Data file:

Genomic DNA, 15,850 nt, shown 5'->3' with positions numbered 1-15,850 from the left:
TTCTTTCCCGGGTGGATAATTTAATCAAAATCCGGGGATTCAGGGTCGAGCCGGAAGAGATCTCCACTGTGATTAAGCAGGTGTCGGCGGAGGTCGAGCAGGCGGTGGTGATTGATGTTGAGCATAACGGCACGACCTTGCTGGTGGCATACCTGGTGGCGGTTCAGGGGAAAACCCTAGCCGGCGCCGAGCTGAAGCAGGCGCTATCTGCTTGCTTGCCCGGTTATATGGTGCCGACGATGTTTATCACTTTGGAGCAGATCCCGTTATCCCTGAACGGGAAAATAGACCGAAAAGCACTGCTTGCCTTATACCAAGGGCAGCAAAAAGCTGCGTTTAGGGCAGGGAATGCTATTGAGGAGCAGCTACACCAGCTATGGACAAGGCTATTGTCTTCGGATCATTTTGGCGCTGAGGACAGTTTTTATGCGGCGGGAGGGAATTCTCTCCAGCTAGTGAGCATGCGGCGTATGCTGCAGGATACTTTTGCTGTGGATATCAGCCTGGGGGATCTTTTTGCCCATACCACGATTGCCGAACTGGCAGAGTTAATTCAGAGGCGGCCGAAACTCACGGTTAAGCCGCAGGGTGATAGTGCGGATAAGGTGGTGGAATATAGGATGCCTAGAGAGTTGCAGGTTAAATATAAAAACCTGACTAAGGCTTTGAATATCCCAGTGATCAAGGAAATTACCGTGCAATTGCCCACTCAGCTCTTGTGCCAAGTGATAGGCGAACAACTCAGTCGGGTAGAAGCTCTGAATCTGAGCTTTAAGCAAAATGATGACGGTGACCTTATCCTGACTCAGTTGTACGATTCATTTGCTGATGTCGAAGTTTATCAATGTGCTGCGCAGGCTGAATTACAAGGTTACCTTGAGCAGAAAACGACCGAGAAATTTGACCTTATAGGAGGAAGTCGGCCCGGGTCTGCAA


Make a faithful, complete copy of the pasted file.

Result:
Genomic DNA, 15,850 nt, shown 5'->3' with positions numbered 1-15,850 from the left:
TTCTTTCCCGGGTGGATAATTTAATCAAAATCCGGGGATTCAGGGTCGAGCCGGAAGAGATCTCCACTGTGATTAAGCAGGTGTCGGCGGAGGTCGAGCAGGCGGTGGTGATTGATGTTGAGCATAACGGCACGACCTTGCTGGTGGCATACCTGGTGGCGGTTCAGGGGAAAACCCTAGCCGGCGCCGAGCTGAAGCAGGCGCTATCTGCTTGCTTGCCCGGTTATATGGTGCCGACGATGTTTATCACTTTGGAGCAGATCCCGTTATCCCTGAACGGGAAAATAGACCGAAAAGCACTGCTTGCCTTATACCAAGGGCAGCAAAAAGCTGCGTTTAGGGCAGGGAATGCTATTGAGGAGCAGCTACACCAGCTATGGACAAGGCTATTGTCTTCGGATCATTTTGGCGCTGAGGACAGTTTTTATGCGGCGGGAGGGAATTCTCTCCAGCTAGTGAGCATGCGGCGTATGCTGCAGGATACTTTTGCTGTGGATATCAGCCTGGGGGATCTTTTTGCCCATACCACGATTGCCGAACTGGCAGAGTTAATTCAGAGGCGGCCGAAACTCACGGTTAAGCCGCAGGGTGATAGTGCGGATAAGGTGGTGGAATATAGGATGCCTAGAGAGTTGCAGGTTAAATATAAAAACCTGACTAAGGCTTTGAATATCCCAGTGATCAAGGAAATTACCGTGCAATTGCCCACTCAGCTCTTGTGCCAAGTGATAGGCGAACAACTCAGTCGGGTAGAAGCTCTGAATCTGAGCTTTAAGCAAAATGATGACGGTGACCTTATCCTGACTCAGTTGTACGATTCATTTGCTGATGTCGAAGTTTATCAATGTGCTGCGCAGGCTGAATTACAAGGTTACCTTGAGCAGAAAACGACCGAGAAATTTGACCTTATAGGAGGAAGTCGGCCCGGGTCTGCAA